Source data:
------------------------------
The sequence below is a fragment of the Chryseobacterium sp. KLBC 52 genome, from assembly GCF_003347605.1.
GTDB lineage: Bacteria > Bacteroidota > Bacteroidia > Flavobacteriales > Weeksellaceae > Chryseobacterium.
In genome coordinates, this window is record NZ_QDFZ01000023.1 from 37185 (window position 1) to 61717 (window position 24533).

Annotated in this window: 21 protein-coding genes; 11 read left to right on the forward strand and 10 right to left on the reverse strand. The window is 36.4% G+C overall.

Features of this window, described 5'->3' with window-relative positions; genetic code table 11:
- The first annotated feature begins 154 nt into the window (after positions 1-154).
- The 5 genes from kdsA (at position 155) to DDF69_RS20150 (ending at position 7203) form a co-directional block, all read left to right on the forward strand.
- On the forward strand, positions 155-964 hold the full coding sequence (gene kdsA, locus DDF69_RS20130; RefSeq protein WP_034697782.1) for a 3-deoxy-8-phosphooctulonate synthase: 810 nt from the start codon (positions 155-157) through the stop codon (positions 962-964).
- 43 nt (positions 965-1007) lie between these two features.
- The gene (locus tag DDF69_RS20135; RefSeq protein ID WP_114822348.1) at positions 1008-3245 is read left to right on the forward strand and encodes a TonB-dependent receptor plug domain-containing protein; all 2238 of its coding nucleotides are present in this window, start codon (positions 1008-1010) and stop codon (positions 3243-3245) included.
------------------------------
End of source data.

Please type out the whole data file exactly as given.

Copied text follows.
The sequence below is a fragment of the Chryseobacterium sp. KLBC 52 genome, from assembly GCF_003347605.1.
GTDB lineage: Bacteria > Bacteroidota > Bacteroidia > Flavobacteriales > Weeksellaceae > Chryseobacterium.
In genome coordinates, this window is record NZ_QDFZ01000023.1 from 37185 (window position 1) to 61717 (window position 24533).

Annotated in this window: 21 protein-coding genes; 11 read left to right on the forward strand and 10 right to left on the reverse strand. The window is 36.4% G+C overall.

Features of this window, described 5'->3' with window-relative positions; genetic code table 11:
- The first annotated feature begins 154 nt into the window (after positions 1-154).
- The 5 genes from kdsA (at position 155) to DDF69_RS20150 (ending at position 7203) form a co-directional block, all read left to right on the forward strand.
- On the forward strand, positions 155-964 hold the full coding sequence (gene kdsA, locus DDF69_RS20130; RefSeq protein WP_034697782.1) for a 3-deoxy-8-phosphooctulonate synthase: 810 nt from the start codon (positions 155-157) through the stop codon (positions 962-964).
- 43 nt (positions 965-1007) lie between these two features.
- The gene (locus tag DDF69_RS20135; RefSeq protein ID WP_114822348.1) at positions 1008-3245 is read left to right on the forward strand and encodes a TonB-dependent receptor plug domain-containing protein; all 2238 of its coding nucleotides are present in this window, start codon (positions 1008-1010) and stop codon (positions 3243-3245) included.